African elephants cannot make the soft chirping and squeaking sounds produced by Asian elephants.

Nobody understands why but it’s probably due to the range of vocalizations made possible by the larynx.

Imitating sounds

Elephants have the ability to imitate their peers. So if one elephant makes a particular low-frequency rumble, it can copy it and respond with one of its own.

How Does an Elephant Make a Sound?

Elephant feeling the air with its trunk

Now that you know the names of all the different noises these large mammals produce, let’s learn about how elephants make a sound.

As you may have noticed from the section above, elephants make each sound differently. How these animals produce a trumpet varies from the way they make a rumble or squeak. 

For each elephant noise, the sound is produced by expelling air from the lungs. This passes over the larynx, causing it to vibrate at different frequencies depending on the sound the elephant is making.

By lengthening and shortening the larynx, the elephant is able to produce a variety of frequencies.

The elephant is also able to modify the sound it makes based on how it holds the various components of its vocal tract.

These components include the mouth, tongue, vocal chord, pharyngeal pound, and trunk.

For example, the wider an elephant opens its mouth, the louder the rumble it will make. And if they push the air out through their trunks, the resulting sound will be a trumpet.

More Fun Facts About Elephants

Baby elephant running at full speed

Now you know the answers to “what noise does an elephant make?”, but there is plenty more to learn about this special member of the Big Five. Below are several interesting elephant facts:

  • Do elephants run? Even though they can reach speeds of up to 40 km/h, these giants don’t necessarily run; they just walk very fast. Find out more about how fast elephants can run.
  • The biggest African elephants can weigh over 7 tons.
  • Baby elephants weigh 90 kg when born and are already one meter tall.
  • Creating such a mammoth-sized baby is difficult – elephants have a pregnancy that’s longer than almost every other mammal, a whopping 22 months.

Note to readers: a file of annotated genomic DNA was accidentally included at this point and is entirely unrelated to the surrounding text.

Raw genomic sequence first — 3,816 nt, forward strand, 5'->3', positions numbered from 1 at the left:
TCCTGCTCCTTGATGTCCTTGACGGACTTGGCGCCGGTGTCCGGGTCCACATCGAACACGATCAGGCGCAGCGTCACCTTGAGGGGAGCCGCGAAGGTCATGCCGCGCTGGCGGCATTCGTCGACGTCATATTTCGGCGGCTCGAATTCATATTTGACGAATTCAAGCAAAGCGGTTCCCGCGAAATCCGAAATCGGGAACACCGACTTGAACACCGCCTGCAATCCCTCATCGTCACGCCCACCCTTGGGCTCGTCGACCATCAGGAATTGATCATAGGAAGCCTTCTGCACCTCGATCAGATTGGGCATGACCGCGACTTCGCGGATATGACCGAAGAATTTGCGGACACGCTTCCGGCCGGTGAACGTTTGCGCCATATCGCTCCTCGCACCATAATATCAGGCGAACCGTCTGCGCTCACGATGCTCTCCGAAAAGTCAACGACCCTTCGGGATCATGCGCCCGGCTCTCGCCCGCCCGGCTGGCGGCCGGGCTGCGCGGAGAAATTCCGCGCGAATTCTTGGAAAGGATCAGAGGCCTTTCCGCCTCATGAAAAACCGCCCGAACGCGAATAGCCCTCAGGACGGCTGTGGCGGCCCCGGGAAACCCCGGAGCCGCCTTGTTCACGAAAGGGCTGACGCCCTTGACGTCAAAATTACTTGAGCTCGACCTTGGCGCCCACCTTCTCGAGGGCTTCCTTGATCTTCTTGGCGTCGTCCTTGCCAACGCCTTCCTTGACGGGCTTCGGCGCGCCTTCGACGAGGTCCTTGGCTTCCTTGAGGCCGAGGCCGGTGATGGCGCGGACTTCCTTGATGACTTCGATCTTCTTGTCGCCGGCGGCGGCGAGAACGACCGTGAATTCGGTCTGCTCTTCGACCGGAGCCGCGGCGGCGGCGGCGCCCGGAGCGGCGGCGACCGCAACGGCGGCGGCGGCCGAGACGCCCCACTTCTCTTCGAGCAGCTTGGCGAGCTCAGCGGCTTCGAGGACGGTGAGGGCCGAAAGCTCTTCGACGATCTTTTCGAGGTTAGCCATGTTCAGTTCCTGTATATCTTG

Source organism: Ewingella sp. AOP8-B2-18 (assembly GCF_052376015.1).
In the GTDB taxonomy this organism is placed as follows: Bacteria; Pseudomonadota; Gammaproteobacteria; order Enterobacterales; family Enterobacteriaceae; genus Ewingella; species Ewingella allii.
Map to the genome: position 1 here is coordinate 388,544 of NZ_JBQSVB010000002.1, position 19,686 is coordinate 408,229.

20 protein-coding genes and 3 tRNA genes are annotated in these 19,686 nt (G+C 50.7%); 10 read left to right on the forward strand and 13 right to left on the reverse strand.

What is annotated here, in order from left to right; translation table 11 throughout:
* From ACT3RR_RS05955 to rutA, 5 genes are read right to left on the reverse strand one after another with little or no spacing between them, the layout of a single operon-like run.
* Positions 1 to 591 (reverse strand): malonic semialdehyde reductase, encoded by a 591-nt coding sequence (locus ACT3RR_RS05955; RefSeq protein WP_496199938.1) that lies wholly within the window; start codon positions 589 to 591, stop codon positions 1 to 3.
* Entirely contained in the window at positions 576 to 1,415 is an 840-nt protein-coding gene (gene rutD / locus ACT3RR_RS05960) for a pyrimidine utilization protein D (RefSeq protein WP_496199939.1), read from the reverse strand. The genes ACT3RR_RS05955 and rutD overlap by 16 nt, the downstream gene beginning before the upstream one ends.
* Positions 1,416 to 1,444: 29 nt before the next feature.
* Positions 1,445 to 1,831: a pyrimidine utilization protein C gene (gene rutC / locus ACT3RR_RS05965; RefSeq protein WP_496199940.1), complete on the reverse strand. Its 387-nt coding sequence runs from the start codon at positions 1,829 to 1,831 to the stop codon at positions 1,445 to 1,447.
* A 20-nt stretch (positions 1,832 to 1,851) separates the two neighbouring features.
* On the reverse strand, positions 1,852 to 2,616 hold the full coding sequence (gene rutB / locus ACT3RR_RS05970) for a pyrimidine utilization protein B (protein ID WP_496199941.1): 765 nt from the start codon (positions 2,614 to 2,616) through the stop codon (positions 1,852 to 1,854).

• Studies have shown that elephants have a favorite tusk. Just like we are right-handed or left-handed, elephants are right-tusked or left-tusked, using their favorite side when fighting a rival or stripping bark from trees.
  • An elephant’s lifespan is around 56 years.

Where to Hear an Elephant Noise in the Wild

Herd of elephants moving across the African plains

Imagine this — lying back in the tent, you listen to the wild. Trumpets. You can tell elephants are close by, but it’s far too dark outside to see them.

Through the night, you also hear rumbles, another piece of the nighttime lullaby.

Then waking up the next day, you see the elephant dung and ripped-up trees.

The giants were very close.

You set off on a game drive, and you encounter the herd.

As much as it’s a beautiful sight, it’s also a beautiful sound.

You hear low-pitched rumbles, the odd alert trumpet, and perhaps a group of elephants communicating together.

There are over 400 000 wild African elephants, and this number has come down from 5 million in the 1940s.

Because they are so big, they are relatively easy to see and hear.

However, elephants have large ranges and do not occur at every safari destination.

Chobe National Park in Botswana is home to the world’s largest elephant population. Many of these elephants migrate to parks nearby, such as Hwange in Zimbabwe.

Tarangire National Park has the largest elephant population in Tanzania, with herds of up to 300 rumbling and trumpeting near the riverbed.

In Kenya’s Amboseli National Park, you can witness elephants beneath the shadow of Mount Kilimanjaro.

Other good places to watch elephants in the wild are Addo Elephant National Park and Kruger National Park in South Africa, plus the Lower Zambezi National Park in Zambia.

Do You Know Each Elephant Sound Name?

Elephants and safari jeep in Mana Pools, Zimbabwe

When asked “what sound do elephants make?” on your next safari, you’re sure to have all the answers. Whether a low-pitched rumble or a high-pitched trumpet, you’ll be able to tell the difference.

To put your knowledge to the test, visit any of the parks mentioned above. You can use our safari planning pages to help make your elephant dream a reality. Or check out these incredible deals.

Want to learn more before your trip? Here is everything you need to know about what elephants eat.

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1 thought on “What sound does an elephant make? Learn how to name each noise”

  1. Maureen Duncan

    The elephant noises are very interesting. I’ve been to Africa many times. They are very intelligent, like if you perhaps block their way & they are on the move like going quickly to drink with the herd. Move out of the way. I’ve watched them coming in on the run. Just a thought.